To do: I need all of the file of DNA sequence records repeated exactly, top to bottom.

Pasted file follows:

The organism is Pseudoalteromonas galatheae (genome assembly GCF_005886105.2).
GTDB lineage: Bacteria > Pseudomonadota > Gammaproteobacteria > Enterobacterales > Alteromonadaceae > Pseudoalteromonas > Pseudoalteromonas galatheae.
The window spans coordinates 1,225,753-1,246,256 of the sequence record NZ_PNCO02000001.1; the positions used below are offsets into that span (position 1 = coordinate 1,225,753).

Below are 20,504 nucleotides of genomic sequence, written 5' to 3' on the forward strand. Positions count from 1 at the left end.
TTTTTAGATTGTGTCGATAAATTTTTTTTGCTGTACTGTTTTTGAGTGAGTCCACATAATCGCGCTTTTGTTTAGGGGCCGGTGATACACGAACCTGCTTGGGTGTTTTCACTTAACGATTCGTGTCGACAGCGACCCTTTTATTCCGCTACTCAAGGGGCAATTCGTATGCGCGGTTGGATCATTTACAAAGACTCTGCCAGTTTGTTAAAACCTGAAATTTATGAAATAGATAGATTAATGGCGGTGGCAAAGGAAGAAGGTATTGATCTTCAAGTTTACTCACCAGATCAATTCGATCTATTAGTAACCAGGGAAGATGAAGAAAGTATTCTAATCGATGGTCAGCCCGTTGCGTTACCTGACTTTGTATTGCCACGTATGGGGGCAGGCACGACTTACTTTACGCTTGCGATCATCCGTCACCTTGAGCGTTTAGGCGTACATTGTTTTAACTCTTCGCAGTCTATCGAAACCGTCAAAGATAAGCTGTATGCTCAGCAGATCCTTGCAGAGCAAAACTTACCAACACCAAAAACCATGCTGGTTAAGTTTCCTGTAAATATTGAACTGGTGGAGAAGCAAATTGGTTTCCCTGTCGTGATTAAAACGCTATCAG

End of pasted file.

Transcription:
The organism is Pseudoalteromonas galatheae (genome assembly GCF_005886105.2).
GTDB lineage: Bacteria > Pseudomonadota > Gammaproteobacteria > Enterobacterales > Alteromonadaceae > Pseudoalteromonas > Pseudoalteromonas galatheae.
The window spans coordinates 1,225,753-1,246,256 of the sequence record NZ_PNCO02000001.1; the positions used below are offsets into that span (position 1 = coordinate 1,225,753).

Below are 20,504 nucleotides of genomic sequence, written 5' to 3' on the forward strand. Positions count from 1 at the left end.
TTTTTAGATTGTGTCGATAAATTTTTTTTGCTGTACTGTTTTTGAGTGAGTCCACATAATCGCGCTTTTGTTTAGGGGCCGGTGATACACGAACCTGCTTGGGTGTTTTCACTTAACGATTCGTGTCGACAGCGACCCTTTTATTCCGCTACTCAAGGGGCAATTCGTATGCGCGGTTGGATCATTTACAAAGACTCTGCCAGTTTGTTAAAACCTGAAATTTATGAAATAGATAGATTAATGGCGGTGGCAAAGGAAGAAGGTATTGATCTTCAAGTTTACTCACCAGATCAATTCGATCTATTAGTAACCAGGGAAGATGAAGAAAGTATTCTAATCGATGGTCAGCCCGTTGCGTTACCTGACTTTGTATTGCCACGTATGGGGGCAGGCACGACTTACTTTACGCTTGCGATCATCCGTCACCTTGAGCGTTTAGGCGTACATTGTTTTAACTCTTCGCAGTCTATCGAAACCGTCAAAGATAAGCTGTATGCTCAGCAGATCCTTGCAGAGCAAAACTTACCAACACCAAAAACCATGCTGGTTAAGTTTCCTGTAAATATTGAACTGGTGGAGAAGCAAATTGGTTTCCCTGTCGTGATTAAAACGCTATCAG